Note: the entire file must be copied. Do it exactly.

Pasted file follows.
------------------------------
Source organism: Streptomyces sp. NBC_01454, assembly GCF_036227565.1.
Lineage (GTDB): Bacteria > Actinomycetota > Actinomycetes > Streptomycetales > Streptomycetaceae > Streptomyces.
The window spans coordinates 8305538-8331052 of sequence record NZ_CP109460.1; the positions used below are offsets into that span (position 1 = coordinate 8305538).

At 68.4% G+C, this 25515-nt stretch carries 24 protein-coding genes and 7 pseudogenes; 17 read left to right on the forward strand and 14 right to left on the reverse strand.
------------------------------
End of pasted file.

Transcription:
Source organism: Streptomyces sp. NBC_01454, assembly GCF_036227565.1.
Lineage (GTDB): Bacteria > Actinomycetota > Actinomycetes > Streptomycetales > Streptomycetaceae > Streptomyces.
The window spans coordinates 8305538-8331052 of sequence record NZ_CP109460.1; the positions used below are offsets into that span (position 1 = coordinate 8305538).

At 68.4% G+C, this 25515-nt stretch carries 24 protein-coding genes and 7 pseudogenes; 17 read left to right on the forward strand and 14 right to left on the reverse strand.